Tuesday, 2nd September
South Devon & West Dorset

Coleton Fishacre
Read the longer Coleton Fishacre walk

Coleton Fishacre, perched on the South Devon coast, is one of the man's best attempts at emulating paradise in the West Country. It was a rich man's country bolthole but now it is open to all as part of the region's National Trust holdings.

The coastal area south of Brixham is rich in walking opportunities - this one is based on the big house that once belonged to Rupert and Lady Dorothy D'Oyly Carte (of Gilbert and Sullivan fame).

Getting there: Car parks on hill above Coleton Fishacre are easy to find by following signs south of B3205.

Recommended map: Ordnance Survey Outdoor Leisure Map 20 is ideal companion.

Distance & Going - four miles - steep in places.

More information: National Trust Dartmouth office tel: 01803 752466.

Why Fishacre? I'm afraid I have no idea and would welcome an answer to the puzzle. The fishy acre in question lies hundreds of feet above Pudcombe Cove, and so would seem to have had little to do with seafood.

I began my walk with a tour around the fantastic house and grounds, then extended my stroll west along the coast to Froward Point and the famous Daymark.

But first the house. It was designed in 1925 for Rupert and Lady Dorothy D' Oyly Carte (of Gilbert and Sullivan fame) and reflects the Arts and Crafts tradition. It boasts strangely modern interiors - the whole time I was inside, I couldn't help but recall the splendid home occupied by either the evil villain of Richard Hannay's 39 Steps or perhaps some place frequented by Bertie Wooster.

Note that all maps on this site are only indicative. You should never set out without the correct OS map.

Indeed, Coleton Fishacre seems to typify both Hannay's world, and the world of Jeeves, which is hardly surprising seeing that such literature was contemporary with this sort of architecture.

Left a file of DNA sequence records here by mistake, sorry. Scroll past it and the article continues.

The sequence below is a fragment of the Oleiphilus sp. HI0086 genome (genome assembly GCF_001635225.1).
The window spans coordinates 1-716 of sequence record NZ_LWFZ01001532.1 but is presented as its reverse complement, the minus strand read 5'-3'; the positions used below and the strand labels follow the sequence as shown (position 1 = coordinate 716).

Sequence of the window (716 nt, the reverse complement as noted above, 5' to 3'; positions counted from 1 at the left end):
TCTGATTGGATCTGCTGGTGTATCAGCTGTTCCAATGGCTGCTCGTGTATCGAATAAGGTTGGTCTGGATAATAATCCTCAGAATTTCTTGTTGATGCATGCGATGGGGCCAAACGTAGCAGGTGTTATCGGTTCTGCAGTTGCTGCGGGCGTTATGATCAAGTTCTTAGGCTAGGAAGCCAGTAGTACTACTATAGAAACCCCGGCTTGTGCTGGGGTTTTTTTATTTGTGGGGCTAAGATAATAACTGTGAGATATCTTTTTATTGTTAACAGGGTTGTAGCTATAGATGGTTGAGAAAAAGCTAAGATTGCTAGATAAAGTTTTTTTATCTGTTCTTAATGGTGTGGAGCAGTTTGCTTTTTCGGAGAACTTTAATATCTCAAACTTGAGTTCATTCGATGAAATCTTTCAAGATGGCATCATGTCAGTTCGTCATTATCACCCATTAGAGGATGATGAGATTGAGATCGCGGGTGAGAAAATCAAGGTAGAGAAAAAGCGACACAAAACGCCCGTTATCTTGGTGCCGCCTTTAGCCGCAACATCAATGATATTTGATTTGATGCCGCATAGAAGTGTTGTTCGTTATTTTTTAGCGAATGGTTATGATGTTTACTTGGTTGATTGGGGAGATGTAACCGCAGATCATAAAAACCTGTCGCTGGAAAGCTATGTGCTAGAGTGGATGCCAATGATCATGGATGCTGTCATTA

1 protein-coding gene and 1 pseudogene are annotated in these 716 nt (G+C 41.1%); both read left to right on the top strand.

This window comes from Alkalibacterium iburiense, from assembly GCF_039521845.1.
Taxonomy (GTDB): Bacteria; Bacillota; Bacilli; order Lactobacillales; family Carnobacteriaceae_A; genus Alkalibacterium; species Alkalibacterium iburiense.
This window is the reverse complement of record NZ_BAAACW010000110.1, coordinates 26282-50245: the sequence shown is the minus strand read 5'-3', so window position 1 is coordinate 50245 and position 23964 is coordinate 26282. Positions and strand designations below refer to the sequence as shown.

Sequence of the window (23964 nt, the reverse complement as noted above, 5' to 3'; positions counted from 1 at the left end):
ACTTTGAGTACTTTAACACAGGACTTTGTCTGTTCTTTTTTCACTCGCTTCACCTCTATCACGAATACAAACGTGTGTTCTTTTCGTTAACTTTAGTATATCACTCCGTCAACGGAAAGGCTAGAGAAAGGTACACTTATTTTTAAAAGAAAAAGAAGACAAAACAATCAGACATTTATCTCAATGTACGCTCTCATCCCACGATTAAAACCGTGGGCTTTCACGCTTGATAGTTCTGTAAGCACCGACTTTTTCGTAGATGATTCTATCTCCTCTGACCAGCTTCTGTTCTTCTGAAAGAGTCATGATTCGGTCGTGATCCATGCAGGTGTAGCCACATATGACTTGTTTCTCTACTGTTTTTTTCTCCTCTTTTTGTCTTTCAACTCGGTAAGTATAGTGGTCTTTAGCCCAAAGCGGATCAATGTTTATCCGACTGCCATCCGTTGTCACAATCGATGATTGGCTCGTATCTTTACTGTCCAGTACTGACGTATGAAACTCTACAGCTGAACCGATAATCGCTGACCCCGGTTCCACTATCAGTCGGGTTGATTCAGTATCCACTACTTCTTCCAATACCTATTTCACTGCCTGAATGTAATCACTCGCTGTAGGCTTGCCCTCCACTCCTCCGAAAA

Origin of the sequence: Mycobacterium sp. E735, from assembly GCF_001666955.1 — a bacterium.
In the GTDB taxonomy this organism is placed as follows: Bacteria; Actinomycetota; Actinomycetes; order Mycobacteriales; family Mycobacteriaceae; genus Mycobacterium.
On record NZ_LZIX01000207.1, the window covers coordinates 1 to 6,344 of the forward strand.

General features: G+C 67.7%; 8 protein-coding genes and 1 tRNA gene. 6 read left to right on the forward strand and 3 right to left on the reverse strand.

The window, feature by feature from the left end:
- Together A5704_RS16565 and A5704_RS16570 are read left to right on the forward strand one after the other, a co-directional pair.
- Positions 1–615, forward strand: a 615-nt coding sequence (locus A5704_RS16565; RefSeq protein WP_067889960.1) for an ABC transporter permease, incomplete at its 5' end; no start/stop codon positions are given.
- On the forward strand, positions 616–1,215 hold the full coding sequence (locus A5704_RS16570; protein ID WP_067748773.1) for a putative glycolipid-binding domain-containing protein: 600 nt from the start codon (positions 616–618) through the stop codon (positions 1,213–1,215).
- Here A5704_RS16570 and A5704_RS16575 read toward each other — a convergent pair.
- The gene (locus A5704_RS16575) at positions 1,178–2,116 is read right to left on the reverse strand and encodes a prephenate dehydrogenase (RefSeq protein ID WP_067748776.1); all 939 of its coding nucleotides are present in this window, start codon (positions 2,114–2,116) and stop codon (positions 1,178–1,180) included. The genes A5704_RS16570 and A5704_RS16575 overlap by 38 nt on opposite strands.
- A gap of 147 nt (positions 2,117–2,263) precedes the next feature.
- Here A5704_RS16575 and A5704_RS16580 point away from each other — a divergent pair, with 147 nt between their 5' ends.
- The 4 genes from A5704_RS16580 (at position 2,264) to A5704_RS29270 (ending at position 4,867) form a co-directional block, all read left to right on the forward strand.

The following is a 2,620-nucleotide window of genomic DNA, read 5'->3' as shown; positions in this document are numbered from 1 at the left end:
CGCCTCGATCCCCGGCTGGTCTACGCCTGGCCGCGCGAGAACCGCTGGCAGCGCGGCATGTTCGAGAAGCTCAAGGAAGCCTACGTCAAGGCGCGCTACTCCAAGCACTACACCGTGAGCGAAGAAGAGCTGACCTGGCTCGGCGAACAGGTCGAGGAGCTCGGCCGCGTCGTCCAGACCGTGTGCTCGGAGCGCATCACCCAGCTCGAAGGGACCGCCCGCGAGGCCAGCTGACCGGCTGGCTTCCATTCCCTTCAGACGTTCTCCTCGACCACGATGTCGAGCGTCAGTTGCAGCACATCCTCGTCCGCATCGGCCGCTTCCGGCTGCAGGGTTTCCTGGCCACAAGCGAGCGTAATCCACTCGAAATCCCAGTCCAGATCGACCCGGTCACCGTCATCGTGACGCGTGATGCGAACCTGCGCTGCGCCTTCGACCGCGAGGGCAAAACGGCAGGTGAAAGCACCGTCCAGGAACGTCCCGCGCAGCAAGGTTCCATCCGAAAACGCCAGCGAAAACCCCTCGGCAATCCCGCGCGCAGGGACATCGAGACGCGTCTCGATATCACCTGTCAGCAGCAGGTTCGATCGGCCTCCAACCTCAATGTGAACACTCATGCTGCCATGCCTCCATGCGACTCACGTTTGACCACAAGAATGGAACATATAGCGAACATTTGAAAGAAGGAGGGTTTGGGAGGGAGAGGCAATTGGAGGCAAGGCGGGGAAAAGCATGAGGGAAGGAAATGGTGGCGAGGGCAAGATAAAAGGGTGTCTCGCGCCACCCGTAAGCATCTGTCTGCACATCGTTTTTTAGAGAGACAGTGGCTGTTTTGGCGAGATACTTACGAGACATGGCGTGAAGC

I'm told the terraces and walled Rill Garden beside the house provide a formal introduction to the wilder garden below.

The garden seems to fall away from the more open views around the house, descending through an increasingly jungle-like vegetation where you'll find dark groves of bamboo and all sorts of other exotics lurking by the stream.

At the bottom, there's a gate which opens onto the coast path. Suddenly you are above Pudcombe Cove, which really was doing its best to emulate the Cote d Azure the day I was there. Huge Corsican pines give the place a definite Mediterranean air.

Turning to my right I climbed through the trees and then followed the path south west past Kelly's Cove and Old Mill Bay, to swing due west around Outer Froward Point and enter the scrub woods near Inner Froward Point. During this last section there are fantastic views of the Mew Stone and its companions, the Shag Stone and Shooter Rock.

The Mew Stone is by far the largest of these rocky islets and it is covered by roosting birds and guano. Like all big seabird colonies, this one seems to emanate a strange, uneasy, melancholy sound that squawks across the water from the distant crags.

There's a large cormorant colony out there and grey seals are often to be seen lolling about on the lower rocks.

At Froward Point there's a clutter of Second World War buildings that were all part of a gun emplacement designed to protect the Dart. The gunners apparently had a peaceful time of it admiring the views and never having to fire either of the large six inch ex-Naval guns.

The National Trust is committed to conserving and restoring the buildings: "As they are of regional and national importance due to the survival of this almost complete site."

The bleak concrete buildings at Froward Point do not have the elegant beauty of Coleton Fishacre, but they act as a grim and important reminder of this nation's stand against evil.

Now we walk up the track inland and immediately come across a most extraordinary structure. The 80-foot high Day-mark stands proudly in its field and has a lofty elegance all of its own. The hollow, stone construction, built in 1864 as a navigational aid for shipping, stands on eight angled columns, and is a high profile monolith that really does cut quite a dash.

The track takes us to the lane where we turn right to stroll half-a-mile back to the Coleton Fishacre car park. Along here we are treated to a great panorama of South Devon - ever rising to the crags of Dartmoor - and you get the feeling that this really is the county's forgotten corner, tucked away beyond Torbay and the Dart.

Read the longer Coleton Fishacre walk

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